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Lockdown your servers

Jun 16, 20035 mins

* BBX Technologies steps up against malware

I don’t know how people responsible for network security sleep at night.  If I were responsible for protecting my organization’s IT assets from virus attacks, intrusions, sabotage and the like, I’d never get any sleep.

Just the other day I saw that a new variant of the old Bugbear worm is on the loose (see link below).  The new strain can be very damaging to your network.  Spread through e-mail, Bugbear exploits weaknesses in Outlook, Outlook Express and Internet Explorer.  This virus has the power to disable antivirus software and firewall programs, and leaves behind executable software that spy on your network activities.  It can also open a port to give a hacker access to your system.

The defense that most companies will use against this problem is to install a patch from Microsoft and update their antivirus signatures.  However, this might be too little, too late.  What if the worm slipped into your network before you even heard about it?

That’s the exact concern that BBX Technologies ( addresses.  Calling itself a pioneer in malware- (malicious software) prevention software, BBX has developed technology that inoculates Windows desktops and servers against viruses, worms, Trojan horses, spyware, mobile malicious code, unauthorized software installs and modifications, software tunneling and other forms of malware.  With software from BBX on your network, the Bugbear worm and others like it shouldn’t be able to gain a foothold on your system.

I recently had the opportunity to chat with BBX executives Jim Kollegger, CEO, and John Michener, chief scientist, who take a new perspective on network security.  “Chasing malware is a losing battle,” says Kollegger.  He notes that the Slammer virus reached 50 million computers within 10 minutes, virtually crashing the Internet.  Defensive measures came too late to prevent this problem of massive proportions.

“We take a proactive approach to security,” says Kollegger.  “Rather than try to identify every threat by name, we chose to view threats from a higher level and focus on executable applications.  By preventing the introduction of unauthorized executables, we prevent malware intrusions.”  With this strategy, you can protect your servers and the end nodes without having to update the computer every minute.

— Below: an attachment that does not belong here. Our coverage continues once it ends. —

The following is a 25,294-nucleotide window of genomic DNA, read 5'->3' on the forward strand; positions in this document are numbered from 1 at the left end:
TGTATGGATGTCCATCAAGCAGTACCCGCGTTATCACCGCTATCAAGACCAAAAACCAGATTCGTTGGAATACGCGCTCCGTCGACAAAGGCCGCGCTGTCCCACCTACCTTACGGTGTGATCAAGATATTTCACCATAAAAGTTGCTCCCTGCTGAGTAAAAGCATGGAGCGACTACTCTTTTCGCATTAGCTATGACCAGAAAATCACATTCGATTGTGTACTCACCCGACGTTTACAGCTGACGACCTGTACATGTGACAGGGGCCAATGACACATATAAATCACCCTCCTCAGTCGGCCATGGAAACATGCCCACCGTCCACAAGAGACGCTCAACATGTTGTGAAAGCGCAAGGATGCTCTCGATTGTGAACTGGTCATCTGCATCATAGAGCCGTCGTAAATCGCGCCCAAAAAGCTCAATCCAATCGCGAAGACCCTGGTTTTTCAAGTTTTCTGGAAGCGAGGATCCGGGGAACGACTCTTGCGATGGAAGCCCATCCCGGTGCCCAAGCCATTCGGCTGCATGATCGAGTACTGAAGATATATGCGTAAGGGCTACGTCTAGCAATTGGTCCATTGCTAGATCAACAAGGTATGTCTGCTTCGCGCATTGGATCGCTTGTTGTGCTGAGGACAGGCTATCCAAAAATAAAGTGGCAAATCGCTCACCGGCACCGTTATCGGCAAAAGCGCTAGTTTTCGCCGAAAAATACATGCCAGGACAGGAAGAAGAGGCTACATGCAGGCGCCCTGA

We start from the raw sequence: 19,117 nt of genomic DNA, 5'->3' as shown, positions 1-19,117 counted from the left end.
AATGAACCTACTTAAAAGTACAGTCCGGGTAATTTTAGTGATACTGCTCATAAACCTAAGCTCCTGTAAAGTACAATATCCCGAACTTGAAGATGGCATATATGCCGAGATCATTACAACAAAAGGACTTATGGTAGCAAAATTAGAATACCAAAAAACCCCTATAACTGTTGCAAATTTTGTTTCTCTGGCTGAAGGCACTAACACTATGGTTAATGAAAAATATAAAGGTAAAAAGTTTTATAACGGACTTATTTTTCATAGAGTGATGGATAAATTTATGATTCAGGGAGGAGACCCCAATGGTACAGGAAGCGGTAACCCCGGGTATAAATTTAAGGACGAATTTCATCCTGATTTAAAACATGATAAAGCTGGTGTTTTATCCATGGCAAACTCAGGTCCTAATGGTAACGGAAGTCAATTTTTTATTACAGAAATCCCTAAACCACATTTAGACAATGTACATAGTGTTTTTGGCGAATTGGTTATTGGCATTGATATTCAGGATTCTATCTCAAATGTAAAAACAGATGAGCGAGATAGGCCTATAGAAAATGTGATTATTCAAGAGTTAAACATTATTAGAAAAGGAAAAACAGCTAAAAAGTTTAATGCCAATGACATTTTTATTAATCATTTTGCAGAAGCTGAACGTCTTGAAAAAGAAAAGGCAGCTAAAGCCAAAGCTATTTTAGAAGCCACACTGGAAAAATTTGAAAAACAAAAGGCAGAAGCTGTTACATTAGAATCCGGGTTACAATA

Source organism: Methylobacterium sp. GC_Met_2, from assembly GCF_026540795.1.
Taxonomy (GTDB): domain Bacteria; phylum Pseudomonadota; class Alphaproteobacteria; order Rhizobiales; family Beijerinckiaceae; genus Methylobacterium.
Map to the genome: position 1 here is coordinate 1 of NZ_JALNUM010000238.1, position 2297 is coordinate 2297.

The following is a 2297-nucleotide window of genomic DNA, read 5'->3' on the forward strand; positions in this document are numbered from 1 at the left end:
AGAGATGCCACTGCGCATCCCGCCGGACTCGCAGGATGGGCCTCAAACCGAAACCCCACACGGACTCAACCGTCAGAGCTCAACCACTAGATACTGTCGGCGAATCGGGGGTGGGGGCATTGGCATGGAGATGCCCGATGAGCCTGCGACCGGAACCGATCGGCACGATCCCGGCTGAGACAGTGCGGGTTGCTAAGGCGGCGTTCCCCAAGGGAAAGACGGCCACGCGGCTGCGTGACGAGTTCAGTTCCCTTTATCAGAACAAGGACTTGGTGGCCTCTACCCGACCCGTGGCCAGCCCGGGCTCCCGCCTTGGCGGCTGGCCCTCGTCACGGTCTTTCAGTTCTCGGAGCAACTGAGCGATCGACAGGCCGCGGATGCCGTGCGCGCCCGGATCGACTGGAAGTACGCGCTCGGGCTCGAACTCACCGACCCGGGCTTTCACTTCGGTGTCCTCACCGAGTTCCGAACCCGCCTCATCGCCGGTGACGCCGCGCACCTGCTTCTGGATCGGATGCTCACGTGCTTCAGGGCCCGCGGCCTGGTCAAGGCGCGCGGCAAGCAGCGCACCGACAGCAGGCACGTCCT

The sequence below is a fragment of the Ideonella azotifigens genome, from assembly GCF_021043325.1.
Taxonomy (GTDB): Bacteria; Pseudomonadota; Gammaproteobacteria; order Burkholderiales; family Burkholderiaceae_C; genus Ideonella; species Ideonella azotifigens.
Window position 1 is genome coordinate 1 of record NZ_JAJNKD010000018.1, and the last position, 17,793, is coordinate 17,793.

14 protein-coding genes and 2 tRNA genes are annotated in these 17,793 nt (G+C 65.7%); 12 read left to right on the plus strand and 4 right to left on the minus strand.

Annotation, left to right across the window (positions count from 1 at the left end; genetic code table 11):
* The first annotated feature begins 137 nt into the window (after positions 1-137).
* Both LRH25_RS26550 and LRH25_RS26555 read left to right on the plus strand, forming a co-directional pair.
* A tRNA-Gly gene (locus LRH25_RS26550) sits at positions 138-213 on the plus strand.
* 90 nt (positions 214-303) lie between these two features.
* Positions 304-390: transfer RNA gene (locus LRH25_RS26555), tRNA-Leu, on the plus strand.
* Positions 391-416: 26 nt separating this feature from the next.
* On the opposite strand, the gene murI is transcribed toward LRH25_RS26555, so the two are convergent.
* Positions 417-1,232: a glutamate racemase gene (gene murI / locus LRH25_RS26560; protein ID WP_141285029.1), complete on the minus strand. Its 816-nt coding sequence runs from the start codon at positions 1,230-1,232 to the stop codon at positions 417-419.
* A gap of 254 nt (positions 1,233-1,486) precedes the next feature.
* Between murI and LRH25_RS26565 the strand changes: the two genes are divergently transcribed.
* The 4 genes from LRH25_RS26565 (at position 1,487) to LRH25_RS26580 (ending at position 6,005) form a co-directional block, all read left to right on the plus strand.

BBX premiered its technology at IDG’s DEMO 2003 Conference last February.  Called ImmuneEngine, the technology locks down servers, desktops and laptops by creating an independent operating layer around the Windows operating system.  ImmuneEngine detects and deletes unauthorized executables before they have a chance to launch.  With almost daily reports of new security holes in the various versions of Windows, a tool like ImmuneEngine becomes a vital complement to your other security tools like firewalls and intrusion detection systems.

Bob Terry, founder, chairman and CTO of BBX explains how the technology works:

“ImmuneEngine monitors all operations of the Windows kernel, including the memory stack, mouse activity and keyboard activity. The software monitors user activity and kernel-level application activity while applications execute. It monitors all file creation input/output operations performed by the operating system and extends a defensive shield around the entire Windows environment to protect system files and the registry.

“When ImmuneEngine detects the writing of an unauthorized executable, it automatically deletes the unauthorized file.  If an unauthorized executable is launched, or if an existing executable starts misbehaving and violating security policy, ImmuneEngine gently pushes it off the program stack without crashing the system.  If protected systems files have been damaged or if protected portions of the registry have been modified, ImmuneEngine restores protected files and registry segments to their original pre-intrusion state, and generates a detailed forensic report for the network administrator. An additional feature of ImmuneEngine, ExtendShield, offers this class of protection to static data on Web servers.”

The founding partners of BBX all have strong roots in government and military security.  It’s not surprising, then, that the company’s technology has been tested and endorsed by the National Security Agency for sale to the U.S. government, where it has been installed in several agencies.

Michener explains: “In his February 2003 statement to Congress, FBI director Robert Meuller testified that cyberattacks are a very serious and growing threat to security. One of the biggest areas of vulnerability is at the PC level, where malicious software can be installed without the owner’s knowledge.”  This can happen as the user opens an e-mail message or browses a Web site.  The ImmuneEngine technology is meant to prevent the harm before it even starts.

Network security threats and vulnerabilities are growing as we grow more dependent on the Internet and as we deploy increasingly complex software programs and applications.  If you want to rest easier at night knowing you’ve protected your network to the best of your abilities, you’ll look at this option to lock down your servers and nodes.

Linda Musthaler is vice president of Currid & Company.  You can write to her at